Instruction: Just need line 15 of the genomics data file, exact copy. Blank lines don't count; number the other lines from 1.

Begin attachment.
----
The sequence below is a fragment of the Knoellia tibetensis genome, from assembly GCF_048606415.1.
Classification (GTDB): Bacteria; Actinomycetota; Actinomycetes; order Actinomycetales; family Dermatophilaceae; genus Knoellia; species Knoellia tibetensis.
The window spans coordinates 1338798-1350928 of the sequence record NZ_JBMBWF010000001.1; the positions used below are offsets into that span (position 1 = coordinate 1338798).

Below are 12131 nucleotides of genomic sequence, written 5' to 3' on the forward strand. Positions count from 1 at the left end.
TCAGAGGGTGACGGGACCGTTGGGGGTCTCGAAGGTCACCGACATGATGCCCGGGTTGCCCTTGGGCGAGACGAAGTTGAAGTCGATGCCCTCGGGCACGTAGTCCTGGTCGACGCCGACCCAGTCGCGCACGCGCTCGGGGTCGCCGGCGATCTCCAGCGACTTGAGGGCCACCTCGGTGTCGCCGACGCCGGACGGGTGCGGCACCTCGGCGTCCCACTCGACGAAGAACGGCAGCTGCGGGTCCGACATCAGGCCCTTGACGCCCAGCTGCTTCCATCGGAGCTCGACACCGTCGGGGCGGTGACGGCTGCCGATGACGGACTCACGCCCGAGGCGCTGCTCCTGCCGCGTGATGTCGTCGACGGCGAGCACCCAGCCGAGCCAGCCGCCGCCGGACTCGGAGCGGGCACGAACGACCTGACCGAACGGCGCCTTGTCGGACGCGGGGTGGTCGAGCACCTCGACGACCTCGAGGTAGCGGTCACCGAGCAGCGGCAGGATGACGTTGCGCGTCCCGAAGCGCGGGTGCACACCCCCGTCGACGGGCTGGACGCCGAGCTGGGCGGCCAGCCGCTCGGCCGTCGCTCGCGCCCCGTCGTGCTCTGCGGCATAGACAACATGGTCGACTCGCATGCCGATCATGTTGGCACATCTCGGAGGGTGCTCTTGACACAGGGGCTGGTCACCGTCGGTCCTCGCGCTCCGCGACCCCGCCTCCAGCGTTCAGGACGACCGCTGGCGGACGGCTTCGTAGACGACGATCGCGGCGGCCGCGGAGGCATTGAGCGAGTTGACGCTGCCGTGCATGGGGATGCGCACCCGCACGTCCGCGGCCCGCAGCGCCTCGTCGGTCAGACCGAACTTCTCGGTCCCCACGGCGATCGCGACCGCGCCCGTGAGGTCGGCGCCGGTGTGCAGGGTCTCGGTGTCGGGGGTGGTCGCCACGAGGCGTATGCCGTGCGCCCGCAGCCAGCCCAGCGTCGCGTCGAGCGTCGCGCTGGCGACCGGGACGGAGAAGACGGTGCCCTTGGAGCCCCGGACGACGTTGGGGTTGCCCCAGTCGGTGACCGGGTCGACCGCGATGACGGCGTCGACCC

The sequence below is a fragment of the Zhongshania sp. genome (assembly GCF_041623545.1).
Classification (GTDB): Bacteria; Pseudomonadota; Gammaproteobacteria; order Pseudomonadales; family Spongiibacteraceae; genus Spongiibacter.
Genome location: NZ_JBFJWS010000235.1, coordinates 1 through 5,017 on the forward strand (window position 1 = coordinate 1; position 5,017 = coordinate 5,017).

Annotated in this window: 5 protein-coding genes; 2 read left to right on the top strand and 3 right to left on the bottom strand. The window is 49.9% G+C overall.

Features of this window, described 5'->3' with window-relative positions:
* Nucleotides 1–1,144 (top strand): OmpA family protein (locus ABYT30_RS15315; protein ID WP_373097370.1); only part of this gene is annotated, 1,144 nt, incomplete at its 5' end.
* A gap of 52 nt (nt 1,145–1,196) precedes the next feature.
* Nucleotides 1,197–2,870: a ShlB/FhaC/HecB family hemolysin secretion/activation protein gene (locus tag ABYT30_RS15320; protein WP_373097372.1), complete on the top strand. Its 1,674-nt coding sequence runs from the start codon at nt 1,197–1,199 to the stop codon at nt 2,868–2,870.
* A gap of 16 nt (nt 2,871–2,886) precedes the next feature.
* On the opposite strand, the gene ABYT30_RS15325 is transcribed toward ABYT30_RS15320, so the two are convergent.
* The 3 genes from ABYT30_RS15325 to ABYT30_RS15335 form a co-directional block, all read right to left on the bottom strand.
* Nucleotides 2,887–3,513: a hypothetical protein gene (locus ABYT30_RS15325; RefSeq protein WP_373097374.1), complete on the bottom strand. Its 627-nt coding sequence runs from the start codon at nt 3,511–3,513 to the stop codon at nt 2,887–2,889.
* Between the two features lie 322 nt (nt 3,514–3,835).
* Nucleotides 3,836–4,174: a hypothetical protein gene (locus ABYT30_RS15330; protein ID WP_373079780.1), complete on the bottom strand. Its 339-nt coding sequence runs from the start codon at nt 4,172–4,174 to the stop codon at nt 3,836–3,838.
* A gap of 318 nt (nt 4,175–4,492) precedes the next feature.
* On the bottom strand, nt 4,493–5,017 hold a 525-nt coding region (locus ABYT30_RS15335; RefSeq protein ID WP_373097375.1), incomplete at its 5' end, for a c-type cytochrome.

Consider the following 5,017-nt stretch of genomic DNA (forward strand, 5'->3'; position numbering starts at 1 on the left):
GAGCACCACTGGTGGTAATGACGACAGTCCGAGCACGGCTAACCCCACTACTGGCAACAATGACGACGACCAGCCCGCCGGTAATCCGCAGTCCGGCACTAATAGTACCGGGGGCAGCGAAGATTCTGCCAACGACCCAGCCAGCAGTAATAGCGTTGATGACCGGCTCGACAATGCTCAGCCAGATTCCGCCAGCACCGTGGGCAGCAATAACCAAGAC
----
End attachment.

* On the opposite strand, the gene ABYT30_RS15325 is transcribed toward ABYT30_RS15320, so the two are convergent.